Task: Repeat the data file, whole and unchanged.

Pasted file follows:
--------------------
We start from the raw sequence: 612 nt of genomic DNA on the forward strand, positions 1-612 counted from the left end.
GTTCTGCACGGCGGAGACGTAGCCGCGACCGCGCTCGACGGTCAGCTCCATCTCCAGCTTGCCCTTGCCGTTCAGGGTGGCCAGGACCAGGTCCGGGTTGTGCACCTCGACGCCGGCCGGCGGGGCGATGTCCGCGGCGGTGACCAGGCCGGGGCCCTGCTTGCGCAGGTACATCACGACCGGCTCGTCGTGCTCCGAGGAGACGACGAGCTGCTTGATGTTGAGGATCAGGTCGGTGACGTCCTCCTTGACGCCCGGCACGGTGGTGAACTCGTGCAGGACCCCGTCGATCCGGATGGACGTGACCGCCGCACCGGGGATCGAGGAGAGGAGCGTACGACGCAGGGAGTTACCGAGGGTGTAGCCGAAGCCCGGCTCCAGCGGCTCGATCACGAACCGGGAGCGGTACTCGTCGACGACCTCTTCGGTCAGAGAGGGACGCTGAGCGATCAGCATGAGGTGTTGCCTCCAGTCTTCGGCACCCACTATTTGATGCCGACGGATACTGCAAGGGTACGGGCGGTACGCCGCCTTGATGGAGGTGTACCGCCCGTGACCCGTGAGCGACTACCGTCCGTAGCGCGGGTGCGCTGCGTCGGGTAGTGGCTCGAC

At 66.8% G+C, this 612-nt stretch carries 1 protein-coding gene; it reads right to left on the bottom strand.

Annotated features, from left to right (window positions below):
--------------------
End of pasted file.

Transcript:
We start from the raw sequence: 612 nt of genomic DNA on the forward strand, positions 1-612 counted from the left end.
GTTCTGCACGGCGGAGACGTAGCCGCGACCGCGCTCGACGGTCAGCTCCATCTCCAGCTTGCCCTTGCCGTTCAGGGTGGCCAGGACCAGGTCCGGGTTGTGCACCTCGACGCCGGCCGGCGGGGCGATGTCCGCGGCGGTGACCAGGCCGGGGCCCTGCTTGCGCAGGTACATCACGACCGGCTCGTCGTGCTCCGAGGAGACGACGAGCTGCTTGATGTTGAGGATCAGGTCGGTGACGTCCTCCTTGACGCCCGGCACGGTGGTGAACTCGTGCAGGACCCCGTCGATCCGGATGGACGTGACCGCCGCACCGGGGATCGAGGAGAGGAGCGTACGACGCAGGGAGTTACCGAGGGTGTAGCCGAAGCCCGGCTCCAGCGGCTCGATCACGAACCGGGAGCGGTACTCGTCGACGACCTCTTCGGTCAGAGAGGGACGCTGAGCGATCAGCATGAGGTGTTGCCTCCAGTCTTCGGCACCCACTATTTGATGCCGACGGATACTGCAAGGGTACGGGCGGTACGCCGCCTTGATGGAGGTGTACCGCCCGTGACCCGTGAGCGACTACCGTCCGTAGCGCGGGTGCGCTGCGTCGGGTAGTGGCTCGAC

At 66.8% G+C, this 612-nt stretch carries 1 protein-coding gene; it reads right to left on the bottom strand.

Annotated features, from left to right (window positions below):